Mounted Unit

The Sheriff’s Mounted Enforcement Unit has been in existence for the past 27 years and has been an integral part of the Sheriff’s Office.  The Unit consists of specially trained deputies and mounts who have been certified to function as mounted law enforcement officers. It is the objective of the Mounted Unit to augment regular patrol functions, assist with special operation’s functions, perform crowd control assignments and assist with search and rescue operations. The unit is also intended to promote public relations and to develop community policing concepts by establishing a bond with our communities through utilization of the Mounted Unit.

The Sheriff’s Mounted Enforcement Unit is currently staffed with 10 deputy riders and their mounts.  In addition to the Deputy Sheriff’s assigned to the unit, Sheriff Brown takes great pride in training with the team, and often leads the team in local parades and public relations events.”

Members of the Sheriff’s Mounted Unit work law enforcement details, crowd control, search and rescue, public relations events and supplement the Mobile Field Force during civil unrest situations. The Sheriff’s Mounted Unit may be deployed to any mission deemed necessary by the Sheriff.

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Rich with Tradition

The Santa Barbara County Sheriff’s Office established the Mounted Enforcement Unit in 1988.  The unit originally functioned as a back country patrol and search and rescue unit.  The unit has evolved in its size and primary function in the 28 years it has been in operation.  The Mounted Enforcement Unit’s primary functions now include crowd control for large events, riot control for situations of protests and civil unrest as well as back country, rural and special event patrol operations.

The Sheriff’s Mounted Enforcement Unit participates in many of our local parades and events as a Color Guard or Mounted Parade Unit.  These parades and events include the historic Old Spanish Days Fiesta Parade, Lompoc Flower Festival Parade, Santa Maria Elks Rodeo Parade, Los Alamos Days Parade as well as smaller community parades celebrating local and national holidays.  Upon request, we present the State and American flags at fundraising events and other community activities as a way to build community relations and support for Law Enforcement.

The Unit is a “collateral assignment”, which means all team members have regular law enforcement positions, such as patrol or detectives and work the Mounted Enforcement Unit in addition to their regular assignments.  The Unit is a “Western” style unit as opposed to an “English” style unit and as such we use western saddles, boots and tack.

A stringent selection process is in place for both mounts and team members.  Team members must be sworn Deputy Sheriff’s or Reserve Deputies.  Team members must attend a minimum number of training hours annually and must demonstrate knowledge and ability commensurate with the Mounted Enforcement Unit’s mission.  Members must pass an annual skills exam which includes ground work and equitation skills.  Unit members must demonstrate that they are not only excellent Law Enforcement Officers, but must display excellent horsemanship as well.  The commitment of time involved in maintaining a mount as well as the time involved in preparation for any deployment is a quality that team members must possess.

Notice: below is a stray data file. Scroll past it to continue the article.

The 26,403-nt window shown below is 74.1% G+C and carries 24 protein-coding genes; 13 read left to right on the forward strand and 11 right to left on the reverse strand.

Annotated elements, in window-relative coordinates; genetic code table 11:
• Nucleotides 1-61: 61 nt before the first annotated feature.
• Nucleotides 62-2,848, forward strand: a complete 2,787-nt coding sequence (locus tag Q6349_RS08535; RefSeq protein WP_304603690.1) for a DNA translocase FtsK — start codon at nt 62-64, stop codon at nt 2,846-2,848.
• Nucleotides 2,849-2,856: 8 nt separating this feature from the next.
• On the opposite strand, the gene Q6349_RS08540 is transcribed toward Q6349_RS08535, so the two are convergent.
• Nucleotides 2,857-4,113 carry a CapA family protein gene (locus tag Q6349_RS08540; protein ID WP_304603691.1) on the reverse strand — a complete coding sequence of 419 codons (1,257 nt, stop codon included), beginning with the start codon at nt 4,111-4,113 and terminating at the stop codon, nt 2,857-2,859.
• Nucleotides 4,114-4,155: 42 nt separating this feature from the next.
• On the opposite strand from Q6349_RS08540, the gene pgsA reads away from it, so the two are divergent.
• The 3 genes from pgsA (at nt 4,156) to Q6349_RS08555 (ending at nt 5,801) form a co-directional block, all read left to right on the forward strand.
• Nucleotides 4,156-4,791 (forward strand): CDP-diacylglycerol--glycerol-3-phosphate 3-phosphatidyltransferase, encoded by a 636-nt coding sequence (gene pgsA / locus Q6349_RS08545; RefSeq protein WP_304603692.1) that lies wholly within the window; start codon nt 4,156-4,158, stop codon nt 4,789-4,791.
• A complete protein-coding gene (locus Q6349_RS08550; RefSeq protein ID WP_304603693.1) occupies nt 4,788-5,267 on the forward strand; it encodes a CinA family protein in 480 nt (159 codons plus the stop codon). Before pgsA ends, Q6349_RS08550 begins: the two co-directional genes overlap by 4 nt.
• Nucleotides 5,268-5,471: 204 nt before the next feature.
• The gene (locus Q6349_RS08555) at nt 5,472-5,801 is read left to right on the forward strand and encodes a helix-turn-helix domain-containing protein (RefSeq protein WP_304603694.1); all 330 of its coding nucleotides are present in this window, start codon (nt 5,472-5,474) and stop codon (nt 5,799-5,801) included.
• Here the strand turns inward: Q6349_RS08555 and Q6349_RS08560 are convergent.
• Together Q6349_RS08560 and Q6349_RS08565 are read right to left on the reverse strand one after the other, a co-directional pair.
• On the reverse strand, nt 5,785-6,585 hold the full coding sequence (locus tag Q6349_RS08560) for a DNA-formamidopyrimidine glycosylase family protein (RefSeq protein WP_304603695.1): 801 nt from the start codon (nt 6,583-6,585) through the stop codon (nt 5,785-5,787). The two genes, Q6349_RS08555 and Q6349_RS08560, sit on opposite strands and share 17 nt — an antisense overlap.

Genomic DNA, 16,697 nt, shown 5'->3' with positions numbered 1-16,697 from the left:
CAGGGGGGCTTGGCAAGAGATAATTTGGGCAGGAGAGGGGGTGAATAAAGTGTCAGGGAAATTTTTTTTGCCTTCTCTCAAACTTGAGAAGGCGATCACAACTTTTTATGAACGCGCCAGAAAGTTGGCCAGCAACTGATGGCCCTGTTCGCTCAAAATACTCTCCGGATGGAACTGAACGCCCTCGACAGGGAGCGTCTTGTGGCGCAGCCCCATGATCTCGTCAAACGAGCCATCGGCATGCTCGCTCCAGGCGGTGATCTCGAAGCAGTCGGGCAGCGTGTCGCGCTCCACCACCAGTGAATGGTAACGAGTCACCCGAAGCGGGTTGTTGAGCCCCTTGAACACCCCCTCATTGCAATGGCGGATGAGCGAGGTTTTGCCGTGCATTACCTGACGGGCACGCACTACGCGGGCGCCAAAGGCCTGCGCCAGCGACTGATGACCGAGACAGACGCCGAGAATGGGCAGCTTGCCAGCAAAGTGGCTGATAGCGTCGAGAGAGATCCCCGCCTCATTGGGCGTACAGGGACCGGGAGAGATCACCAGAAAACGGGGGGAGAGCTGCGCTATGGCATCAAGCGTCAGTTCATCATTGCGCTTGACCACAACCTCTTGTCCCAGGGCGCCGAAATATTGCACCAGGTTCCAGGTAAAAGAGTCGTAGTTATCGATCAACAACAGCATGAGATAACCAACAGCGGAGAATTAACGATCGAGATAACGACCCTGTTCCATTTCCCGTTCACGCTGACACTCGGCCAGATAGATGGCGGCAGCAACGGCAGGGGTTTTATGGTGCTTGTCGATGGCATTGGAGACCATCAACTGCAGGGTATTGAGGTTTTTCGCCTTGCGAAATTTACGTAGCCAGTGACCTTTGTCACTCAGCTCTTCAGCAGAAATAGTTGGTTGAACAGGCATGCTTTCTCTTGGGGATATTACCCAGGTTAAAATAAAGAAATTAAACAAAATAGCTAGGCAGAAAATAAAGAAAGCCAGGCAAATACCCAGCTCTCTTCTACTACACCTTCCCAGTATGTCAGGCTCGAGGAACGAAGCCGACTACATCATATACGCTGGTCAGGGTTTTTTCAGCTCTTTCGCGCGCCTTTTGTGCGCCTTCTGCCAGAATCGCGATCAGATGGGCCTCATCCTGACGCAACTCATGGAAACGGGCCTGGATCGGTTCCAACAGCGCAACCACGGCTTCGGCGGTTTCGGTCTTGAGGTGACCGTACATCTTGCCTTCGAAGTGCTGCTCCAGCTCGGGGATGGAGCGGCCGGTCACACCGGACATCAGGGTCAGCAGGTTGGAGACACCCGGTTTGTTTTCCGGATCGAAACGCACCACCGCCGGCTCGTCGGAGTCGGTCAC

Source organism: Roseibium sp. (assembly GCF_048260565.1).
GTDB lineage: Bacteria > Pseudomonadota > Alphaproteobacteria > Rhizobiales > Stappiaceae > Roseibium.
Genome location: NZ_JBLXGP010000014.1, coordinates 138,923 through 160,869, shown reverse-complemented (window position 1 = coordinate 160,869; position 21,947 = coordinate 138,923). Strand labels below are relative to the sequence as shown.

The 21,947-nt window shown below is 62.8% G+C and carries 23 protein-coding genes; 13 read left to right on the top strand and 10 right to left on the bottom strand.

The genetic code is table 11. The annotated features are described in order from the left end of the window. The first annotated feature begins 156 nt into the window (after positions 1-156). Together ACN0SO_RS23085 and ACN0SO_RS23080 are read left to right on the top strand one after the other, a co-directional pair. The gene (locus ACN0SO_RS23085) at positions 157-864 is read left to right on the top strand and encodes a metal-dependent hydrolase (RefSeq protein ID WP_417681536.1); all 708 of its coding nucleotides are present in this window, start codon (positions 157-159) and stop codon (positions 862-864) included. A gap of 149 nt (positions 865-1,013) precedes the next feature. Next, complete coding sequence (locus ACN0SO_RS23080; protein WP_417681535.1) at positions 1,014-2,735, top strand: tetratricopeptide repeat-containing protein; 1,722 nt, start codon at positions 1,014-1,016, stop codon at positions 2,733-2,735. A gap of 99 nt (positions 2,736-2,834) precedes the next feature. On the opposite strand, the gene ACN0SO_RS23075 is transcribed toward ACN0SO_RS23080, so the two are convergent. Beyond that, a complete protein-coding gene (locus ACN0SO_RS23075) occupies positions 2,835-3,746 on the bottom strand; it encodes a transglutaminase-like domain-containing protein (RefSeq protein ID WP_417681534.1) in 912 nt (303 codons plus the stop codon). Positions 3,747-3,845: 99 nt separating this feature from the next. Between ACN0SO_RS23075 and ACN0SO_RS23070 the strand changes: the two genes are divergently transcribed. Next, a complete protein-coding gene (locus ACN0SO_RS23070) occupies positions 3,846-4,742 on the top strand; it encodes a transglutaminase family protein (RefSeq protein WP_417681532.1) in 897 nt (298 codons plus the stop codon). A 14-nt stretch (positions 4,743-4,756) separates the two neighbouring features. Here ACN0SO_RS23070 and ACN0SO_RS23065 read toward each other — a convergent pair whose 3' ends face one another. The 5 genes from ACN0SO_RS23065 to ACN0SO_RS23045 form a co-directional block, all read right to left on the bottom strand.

Mounts must also meet strict guidelines.  Mounts must be free of vices such as kicking or biting.  They must be in excellent health and able to work through often long deployments in rural and urban settings.  Mounts must pass an annual skills test to ensure they are physically sound and able to stay calm while confronting the variety of stimulus they may encounter.  A horse that can meet the stringent standards of a Law Enforcement Mount is difficult to find.

The Mounted Enforcement Unit trains a minimum of once each month and utilizes a standardized format to ensure the basic equitation and sensory needs are covered.  Riding skills (equitation) are a major component of our training, so the Unit introduces guest trainers who offer fresh insight of our riding proficiency.  The Sheriff’s Mounted Enforcement Unit is also part of a regional team.  Santa Barbara joins this regional team to train on a quarterly basis.

Like many units across the state and nation, we have been a prime target for budget reduction or elimination.  The fact that all our mounts are privately owned and a large portion of our equipment needs have been funded by donations has helped our unit survive those cuts.  The team members themselves have also contributed by absorbing many of the costs they might be eligible to recover through the Sheriff’s Office.  A good percentage of our basic tack and gear is privately purchased by our team members.  Many of the unit items with color coordination or embroidered badges and “Sheriff” identification have been obtained by way of donations from supporting groups or organizations.  All of our Mounts are privately owned.  Feed, equipment and maintenance costs, as well as daily care are paid for by the Unit Deputies at their expense.

The Sheriff’s Mounted Enforcement Unit occupies a 7-stall barn located at the Santa Ynez Valley Equestrian Center.  This barn, built by the Sheriffs Benevolent Posse for the Mounted Unit, provides a place for unit members to board their horses.  The barn also features a large classroom, tack room, and training facilities all in one central location.  The barn provides for a central staging location for the unit to prepare for deployment anywhere in the county or mutual aid requests outside of the county.

On January 2, 2107 the Mounted Unit made an historic appearance in the Tournament of Roses Parade in Pasadena.  It was truly an exciting and rewarding experience.

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